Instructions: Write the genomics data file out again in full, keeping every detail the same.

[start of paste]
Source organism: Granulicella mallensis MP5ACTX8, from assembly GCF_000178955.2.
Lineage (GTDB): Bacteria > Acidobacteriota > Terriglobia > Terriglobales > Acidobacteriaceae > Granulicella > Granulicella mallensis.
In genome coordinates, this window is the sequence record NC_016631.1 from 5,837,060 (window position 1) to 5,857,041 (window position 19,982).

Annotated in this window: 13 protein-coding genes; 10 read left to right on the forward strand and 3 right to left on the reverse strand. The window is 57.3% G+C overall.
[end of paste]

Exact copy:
Source organism: Granulicella mallensis MP5ACTX8, from assembly GCF_000178955.2.
Lineage (GTDB): Bacteria > Acidobacteriota > Terriglobia > Terriglobales > Acidobacteriaceae > Granulicella > Granulicella mallensis.
In genome coordinates, this window is the sequence record NC_016631.1 from 5,837,060 (window position 1) to 5,857,041 (window position 19,982).

Annotated in this window: 13 protein-coding genes; 10 read left to right on the forward strand and 3 right to left on the reverse strand. The window is 57.3% G+C overall.